CES is a massive event. A show where innovators of all sizes, and global companies representing every industry, come together. But for those unable to attend, an outfit in Cincinnati is perhaps offering the next best thing. A one-day, virtual “show” that will feature product displays and panel discussions – and hopefully mimic the energy found in Las Vegas, too.
Cintrifuse, a startup catalyst that’s working to make Cincinnati the No. 1 tech startup hub in the Midwest, will host a “Virtual CES” 4-7 p.m. Thursday at its headquarters at Union Hall, in the city’s historic Over-the-Rhine neighborhood. The event, which is “back by popular demand” for its second year, will feature CES screen feeds, product displays and panel discussions – with immersive experiences in AI, augmented reality, connected health, voice activation, IoT, gamification and more.
Nearly 500 people have registered for Virtual CES, said Kathryn Prigge, marketing and communications manager for Cintrifuse. The event is unique, she said, and, to her knowledge, not offered anywhere else.
“We understand not everyone can make it out to Las Vegas,” she said. “We do the leg work by bringing the top innovations, concepts and conversations gleaned from CES to Cincinnati.”
While a panel Q&A makes up the largest portion of the event – it will be moderated by Cintrifuse CEO Pete Blackshaw, who is attending CES but flying back in time for the virtual event – there will also be startup demonstrations.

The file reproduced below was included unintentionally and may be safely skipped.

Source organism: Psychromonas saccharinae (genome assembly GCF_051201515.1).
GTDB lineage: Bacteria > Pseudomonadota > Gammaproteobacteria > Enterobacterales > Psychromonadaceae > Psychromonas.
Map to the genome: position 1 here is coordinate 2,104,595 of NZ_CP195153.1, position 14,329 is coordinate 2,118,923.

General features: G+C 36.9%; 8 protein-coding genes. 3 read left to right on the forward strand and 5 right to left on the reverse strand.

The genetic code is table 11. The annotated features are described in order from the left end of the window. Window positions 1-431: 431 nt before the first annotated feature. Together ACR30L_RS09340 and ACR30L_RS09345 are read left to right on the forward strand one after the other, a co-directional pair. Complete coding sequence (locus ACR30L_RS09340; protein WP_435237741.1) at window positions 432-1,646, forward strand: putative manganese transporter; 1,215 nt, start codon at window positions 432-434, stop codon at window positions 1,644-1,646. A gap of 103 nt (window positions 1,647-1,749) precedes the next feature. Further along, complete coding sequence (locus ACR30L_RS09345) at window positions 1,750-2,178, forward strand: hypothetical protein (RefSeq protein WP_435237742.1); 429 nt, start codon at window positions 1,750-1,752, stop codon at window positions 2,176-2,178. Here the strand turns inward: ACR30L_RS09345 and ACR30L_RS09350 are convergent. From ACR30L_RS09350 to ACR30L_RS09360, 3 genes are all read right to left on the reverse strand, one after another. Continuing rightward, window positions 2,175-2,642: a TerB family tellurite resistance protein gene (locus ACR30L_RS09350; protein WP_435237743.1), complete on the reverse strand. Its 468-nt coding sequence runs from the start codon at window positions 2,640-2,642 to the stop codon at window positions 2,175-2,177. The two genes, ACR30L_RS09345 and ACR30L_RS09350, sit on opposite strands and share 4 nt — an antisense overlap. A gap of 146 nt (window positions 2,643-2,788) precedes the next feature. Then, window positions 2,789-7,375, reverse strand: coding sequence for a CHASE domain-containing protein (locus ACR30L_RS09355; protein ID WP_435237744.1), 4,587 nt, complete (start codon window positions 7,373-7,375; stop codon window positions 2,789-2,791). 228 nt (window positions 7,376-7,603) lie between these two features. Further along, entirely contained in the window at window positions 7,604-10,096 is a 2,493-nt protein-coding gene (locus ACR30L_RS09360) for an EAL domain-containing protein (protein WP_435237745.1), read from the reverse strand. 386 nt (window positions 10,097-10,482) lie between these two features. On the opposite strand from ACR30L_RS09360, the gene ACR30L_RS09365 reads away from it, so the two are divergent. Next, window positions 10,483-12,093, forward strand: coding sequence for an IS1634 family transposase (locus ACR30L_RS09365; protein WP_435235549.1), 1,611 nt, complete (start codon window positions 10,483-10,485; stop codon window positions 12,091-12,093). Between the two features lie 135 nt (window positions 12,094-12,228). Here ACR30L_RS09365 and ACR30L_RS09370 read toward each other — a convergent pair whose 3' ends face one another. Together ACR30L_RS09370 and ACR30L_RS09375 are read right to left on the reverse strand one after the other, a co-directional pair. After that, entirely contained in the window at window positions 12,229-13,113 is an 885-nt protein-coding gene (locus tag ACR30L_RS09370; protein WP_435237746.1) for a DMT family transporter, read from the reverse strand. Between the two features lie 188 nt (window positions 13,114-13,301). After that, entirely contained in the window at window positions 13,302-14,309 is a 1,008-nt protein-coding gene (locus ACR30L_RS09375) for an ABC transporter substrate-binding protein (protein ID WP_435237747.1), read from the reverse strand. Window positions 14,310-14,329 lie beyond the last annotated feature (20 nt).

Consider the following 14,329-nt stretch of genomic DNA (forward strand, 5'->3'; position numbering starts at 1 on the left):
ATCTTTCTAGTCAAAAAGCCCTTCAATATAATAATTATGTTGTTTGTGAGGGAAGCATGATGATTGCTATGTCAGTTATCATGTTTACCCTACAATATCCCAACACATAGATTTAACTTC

Eight companies were selected to exhibit their products/services, including Perceptive Devices, which has developed technology for hands-free control of computers, tablets, phones and TVs using simple facial expressions, like smiling. The company was founded by Uday Parshionikar in 2011 – Parshionikar came up with the idea from his son’s science fair project. Perceptive Devices won the Technovation Award at the CE Week in 2014.
“Today if you have to control your computer, you have to use a mouse and keyboard. Of course, you need your hands to operate that mouse and keyboard. But there are millions of people who have disabilities, whether it’s spinal cord injury, Multiple Sclerosis, ALS or strokes. Our technology helps them control their computer using simple facial expressions…there are also situations in everybody’s lives where your hands might be occupied. You might be working in the kitchen and your hands might be dirty. Or you might be a surgeon in the middle of surgery and cannot touch a mouse or a keyboard. This platform can help in a variety of situations.”
APSX, a Cincinnati-based company that makes portable size, small plastic injection and CNC machines for small businesses and individuals, is another exhibitor at Virtual CES. The company released the world’s first desktop injection molding machine in 2017 as an alternative to typical injection molding machines, which tend to be much larger and more expensive.
Cincinnati startup HeyHerbie, founded in 2018, is exhibiting in Eureka Park at CES this year.
Besides its event at home, Cintrifuse also partnered with REDI Cincinnati, an economic development organization, to participate at CES in Las Vegas, by taking a local startup, HeyHerbie!, to exhibit in Eureka Park. HeyHerbie! helps seniors age in place. Using its platform, older adults can video chat with loved ones, access streaming services, schedule appointments and set reminders and more through an existing TV.